There are warnings more than half of all residential aged care centres in Australia will have COVID-19 outbreaks by the end of the week, placing increasing strain on an already stretched workforce.
The latest data shows there were more than 7,000 active cases among residents, spread across about 1,100 facilities, representing around 40 per cent of the sector.
In just a week, the number of active COVID-19 cases in residential aged care facilities has more than doubled from 3,205 to the current figure.
Aged and Community Services Australia (ACSA) CEO Paul Sadler said that number is expected to continue to rise, placing more pressure on the workforce.
"We believe we’ll go to more than half of the aged care homes in Australia having outbreaks by the close of this week,” he told SBS News.
“It’s an exponential growth and very worrying for the residents and the family and staff.”
The latest breakdown of COVID-19 cases showed 425 facilities impacted in New South Wales, 356 in Victoria, 155 in South Australia, 133 in Queensland, 22 in Tasmania, one in the Northern Territory, and 15 in the Australian Capital Territory.
Rising COVID-19 infections have placed pressure on the aged care workforce, with National Cabinet last week moving to change isolation rules amid ballooning staff shortages.
These rules allow close contacts without symptoms to return to work if they’re asymptomatic and pass a negative rapid antigen test (RAT).
Mr Sadler said some aged care homes had witnessed up to 50 per cent of staff forced out of work due to COVID-19 infections or having to self-isolate, but more RATs were needed to allow workers to return.
“They are past breaking point,” he said.
“We are in such dire straits in terms of availability of workforce in aged care."
The federal government has now moved to activate an agreement with private hospitals to make more workers available, in part to grapple with the aged care shortages.
Health Minister Greg Hunt said the private hospitals agreement marked the next stage of its Omicron response plan, which will see up to 57,000 nurses and more than 100,000 staff made available to the public hospital system.
"It's a workforce which is skilled, planned, appropriate and available," Mr Hunt told reporters in Canberra on Tuesday.
"The states and territories will, where necessary, work directly with the staff and with the hospitals themselves … it will be up to the states and territories to activate those."
Speaking at an aged care facility, Federal Labor leader Anthony Albanese on Tuesday criticised the government for not adequately preparing the sector against the surge of cases.
"People in aged care are really suffering,” he said.
“A lack of RATs means our elderly loved ones have been left alone and in isolation, unable to see loved ones, unable to see workers who are looking after them.”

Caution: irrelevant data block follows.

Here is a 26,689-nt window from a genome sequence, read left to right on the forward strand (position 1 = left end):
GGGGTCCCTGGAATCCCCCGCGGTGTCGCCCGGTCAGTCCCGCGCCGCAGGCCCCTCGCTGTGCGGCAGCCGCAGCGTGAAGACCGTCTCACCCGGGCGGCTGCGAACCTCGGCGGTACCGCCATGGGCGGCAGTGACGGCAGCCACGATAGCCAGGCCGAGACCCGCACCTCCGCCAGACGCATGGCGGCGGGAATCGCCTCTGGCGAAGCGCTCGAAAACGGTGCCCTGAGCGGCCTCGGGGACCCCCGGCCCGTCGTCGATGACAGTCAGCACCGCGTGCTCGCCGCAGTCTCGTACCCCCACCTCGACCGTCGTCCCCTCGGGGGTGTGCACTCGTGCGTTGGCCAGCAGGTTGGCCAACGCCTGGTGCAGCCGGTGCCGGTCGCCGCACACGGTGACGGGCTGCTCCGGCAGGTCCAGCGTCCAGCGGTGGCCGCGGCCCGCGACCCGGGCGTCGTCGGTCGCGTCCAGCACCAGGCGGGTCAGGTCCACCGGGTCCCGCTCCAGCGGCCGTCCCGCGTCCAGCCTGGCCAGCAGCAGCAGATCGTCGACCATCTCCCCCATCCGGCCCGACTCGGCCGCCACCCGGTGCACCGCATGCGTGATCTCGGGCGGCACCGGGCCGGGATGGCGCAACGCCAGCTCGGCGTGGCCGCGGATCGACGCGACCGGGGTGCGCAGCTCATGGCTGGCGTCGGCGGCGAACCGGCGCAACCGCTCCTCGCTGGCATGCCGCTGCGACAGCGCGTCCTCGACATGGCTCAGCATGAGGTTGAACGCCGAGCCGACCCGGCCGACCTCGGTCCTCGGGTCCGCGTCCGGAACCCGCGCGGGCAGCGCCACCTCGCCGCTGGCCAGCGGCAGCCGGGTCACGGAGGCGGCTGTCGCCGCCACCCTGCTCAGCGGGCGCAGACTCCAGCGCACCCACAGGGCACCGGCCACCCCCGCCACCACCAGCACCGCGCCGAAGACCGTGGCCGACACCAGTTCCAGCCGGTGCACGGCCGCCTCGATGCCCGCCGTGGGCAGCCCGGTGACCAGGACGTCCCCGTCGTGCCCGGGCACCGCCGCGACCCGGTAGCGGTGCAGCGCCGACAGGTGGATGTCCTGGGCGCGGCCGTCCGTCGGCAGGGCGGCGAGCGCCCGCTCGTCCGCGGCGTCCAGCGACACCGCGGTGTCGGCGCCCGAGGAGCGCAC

The government has already delivered 5.6 million RATs to aged care facilities since August.
Mr Hunt said 10 million more medical items, including rapid tests and personal protective equipment, would soon be delivered to the aged care sector.
"That's an important additional protection to be made available to our aged care sector," he said.
New government figures also show 1,800 out of 2,700 federally funded aged care services around the country have been visited by medical firms to provide a third dose of a coronavirus vaccine.
It expects all will have had a visit by the end of this month, describing the plan as “ahead of schedule”.
Concerns over disability workforce
Concerns also persist in the disability workforce, with the peak body for National Disability Insurance Scheme providers predicting up to 20 per cent of staff at some organisations are in isolation.
Laurie Leigh, CEO of National Disability Services, said providers were struggling to access RATs amid surging demand - without priority access like their aged care counterparts.
“There is significant pressure being put on disability support providers because of the workforce shortages caused both by workers becoming infected with COVID [and] isolation,” she told SBS News.
She said the group is calling on the government to provide disability service providers with access to RATs.
Labor National Disability Insurance Scheme spokesperson Bill Shorten said earlier he had heard of several people with disability whose care had been disrupted by workforce shortages.
“You can’t say we are living with COVID when people are too scared to leave their house - where care workers can’t get rapid antigen tests and they can’t even go to work,” he told reporters.
The federal government has said 200 million RATs are on order between themselves and state governments.